Thursday, October 4, 2012

The City of Calgary's 2012-2013 Snow and Ice Control Program (SNIC)

With a hint of winter already in the air, City Roads crews are busy preparing for this year’s Snow and Ice Control (SNIC) program.

Dean Bell, The City’s Roads Maintenance Manager, has outlined the 2012 – 2013 SNIC program. While the annual program will essentially remain the same, there is one small change: all on-street, marked bike routes are considered Priority 1 routes. That means they are the first routes to be addressed by City crews when the snow falls.

The majority of the 27 lane kilometres of on-street, marked bike routes are already on Priority 1 routes. The change will result in approximately 10 lane kilometres of on street bike lanes being absorbed into the highest priority routes. In other words, of the 15,000 lane kilometres that Roads maintains, less than half of one per cent will be added into the mix.

“Absorbing on-street, marked bike routes into our Priority 1 routes will have a negligible impact on our operations,” said Bell. “The majority of these routes were already located on Priority 1s. We’re simply ensuring that they’re clear and safe for cyclists when snow hits the ground.”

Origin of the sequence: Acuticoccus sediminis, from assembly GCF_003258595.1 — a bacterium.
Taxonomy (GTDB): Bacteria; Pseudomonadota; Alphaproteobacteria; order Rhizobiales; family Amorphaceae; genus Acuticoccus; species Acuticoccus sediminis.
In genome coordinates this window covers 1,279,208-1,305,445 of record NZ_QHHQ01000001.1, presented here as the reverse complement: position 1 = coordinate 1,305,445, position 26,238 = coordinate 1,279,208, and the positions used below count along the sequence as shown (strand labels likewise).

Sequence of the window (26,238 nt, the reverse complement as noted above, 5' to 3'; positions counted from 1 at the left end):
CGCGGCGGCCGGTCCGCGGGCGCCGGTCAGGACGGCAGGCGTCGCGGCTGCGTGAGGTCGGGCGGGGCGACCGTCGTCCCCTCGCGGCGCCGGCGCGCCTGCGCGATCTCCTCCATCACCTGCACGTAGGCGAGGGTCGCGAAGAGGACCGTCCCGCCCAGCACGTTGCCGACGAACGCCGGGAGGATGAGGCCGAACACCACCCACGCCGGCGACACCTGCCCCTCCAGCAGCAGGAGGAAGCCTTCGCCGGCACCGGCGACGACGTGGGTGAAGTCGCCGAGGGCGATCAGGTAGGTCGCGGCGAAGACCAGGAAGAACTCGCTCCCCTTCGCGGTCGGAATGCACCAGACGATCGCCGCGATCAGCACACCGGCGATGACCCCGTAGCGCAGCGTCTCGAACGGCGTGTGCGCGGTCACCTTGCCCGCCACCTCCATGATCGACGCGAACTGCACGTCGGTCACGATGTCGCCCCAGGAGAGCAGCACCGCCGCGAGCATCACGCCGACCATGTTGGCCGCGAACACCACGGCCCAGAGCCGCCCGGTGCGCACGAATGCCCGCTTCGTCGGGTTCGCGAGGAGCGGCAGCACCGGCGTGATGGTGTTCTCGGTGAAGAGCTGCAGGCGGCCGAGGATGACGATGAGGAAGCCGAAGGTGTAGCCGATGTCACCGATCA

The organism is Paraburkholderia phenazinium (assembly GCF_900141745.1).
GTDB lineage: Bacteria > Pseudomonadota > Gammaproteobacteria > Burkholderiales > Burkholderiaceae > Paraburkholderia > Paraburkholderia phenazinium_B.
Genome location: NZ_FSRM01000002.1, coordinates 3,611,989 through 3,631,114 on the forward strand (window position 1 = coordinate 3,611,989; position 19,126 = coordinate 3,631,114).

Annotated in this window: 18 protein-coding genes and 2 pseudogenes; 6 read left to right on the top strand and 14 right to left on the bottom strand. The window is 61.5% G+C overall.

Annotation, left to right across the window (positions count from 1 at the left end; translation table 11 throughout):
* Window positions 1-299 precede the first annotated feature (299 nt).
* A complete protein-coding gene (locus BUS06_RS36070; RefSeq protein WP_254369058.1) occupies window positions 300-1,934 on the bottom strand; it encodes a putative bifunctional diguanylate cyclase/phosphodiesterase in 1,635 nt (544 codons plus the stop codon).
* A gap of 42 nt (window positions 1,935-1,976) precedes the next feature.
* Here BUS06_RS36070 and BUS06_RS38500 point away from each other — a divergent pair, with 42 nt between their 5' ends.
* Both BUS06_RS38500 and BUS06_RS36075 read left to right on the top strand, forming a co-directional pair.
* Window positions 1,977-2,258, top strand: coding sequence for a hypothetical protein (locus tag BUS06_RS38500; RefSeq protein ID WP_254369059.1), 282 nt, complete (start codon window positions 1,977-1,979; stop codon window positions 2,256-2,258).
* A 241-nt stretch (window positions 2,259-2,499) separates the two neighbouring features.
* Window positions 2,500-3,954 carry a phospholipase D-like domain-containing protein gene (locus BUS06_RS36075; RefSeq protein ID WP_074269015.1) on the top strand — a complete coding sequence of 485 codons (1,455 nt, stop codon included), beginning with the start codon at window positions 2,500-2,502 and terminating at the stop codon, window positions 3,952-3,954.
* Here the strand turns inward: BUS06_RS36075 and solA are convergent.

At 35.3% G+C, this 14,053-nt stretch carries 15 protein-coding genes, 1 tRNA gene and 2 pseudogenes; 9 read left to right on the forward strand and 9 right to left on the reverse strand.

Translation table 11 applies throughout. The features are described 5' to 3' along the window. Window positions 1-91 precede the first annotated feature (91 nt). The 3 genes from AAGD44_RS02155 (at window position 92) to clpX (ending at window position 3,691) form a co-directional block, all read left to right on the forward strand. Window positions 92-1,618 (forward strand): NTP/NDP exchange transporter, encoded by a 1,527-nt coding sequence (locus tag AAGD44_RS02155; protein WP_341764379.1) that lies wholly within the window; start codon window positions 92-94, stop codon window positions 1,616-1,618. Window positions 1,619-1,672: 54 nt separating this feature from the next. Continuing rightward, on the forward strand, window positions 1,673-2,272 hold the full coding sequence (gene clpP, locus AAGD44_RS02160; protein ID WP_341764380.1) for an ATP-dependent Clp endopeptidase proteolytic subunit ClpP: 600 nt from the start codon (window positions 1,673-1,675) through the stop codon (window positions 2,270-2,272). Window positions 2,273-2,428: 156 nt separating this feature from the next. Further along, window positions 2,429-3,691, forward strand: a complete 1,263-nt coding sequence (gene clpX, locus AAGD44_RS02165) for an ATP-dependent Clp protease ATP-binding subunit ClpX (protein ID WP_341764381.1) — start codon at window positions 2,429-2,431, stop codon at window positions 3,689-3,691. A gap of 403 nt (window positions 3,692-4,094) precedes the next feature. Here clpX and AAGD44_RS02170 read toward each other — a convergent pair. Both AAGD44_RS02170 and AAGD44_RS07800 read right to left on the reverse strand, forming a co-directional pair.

There will be no impact on budget, timing, or getting into residential areas to provide SNIC services.

The City continues to promote a variety of travel options for Calgarians, and much of Transportation’s work is guided by the Calgary Transportation Plan (CTP). This Council-approved document encourages a mix of transportation modes: walking, cycling, public transit and vehicle use. Maintaining on-street, marked bike routes speaks to Roads’ commitment to the CTP.

Based on the spring 2012 cordon count, more than 12,000 bicycle trips were made to access the downtown core. As The City installs more bike lanes over the next few years, it’s expected more Calgarians will choose cycling as a way to get around Calgary, whether to work, run errands or just for the joy of it.

These snow and ice control efforts also fulfill Action # 27 of the Council-approved Cycling Strategy: “Develop a new level of service for high quality...snow and ice control of on-street bicycle routes in high use/high growth areas” all in an effort to make Calgary a bicycle-friendly city.

Visit the web for more information on The City’s snow and ice control program.

Onward / Calgary Transportation Plan: Provide high-quality service for all modes of transportation using effective and cost-efficient transportation management tools and techniques.

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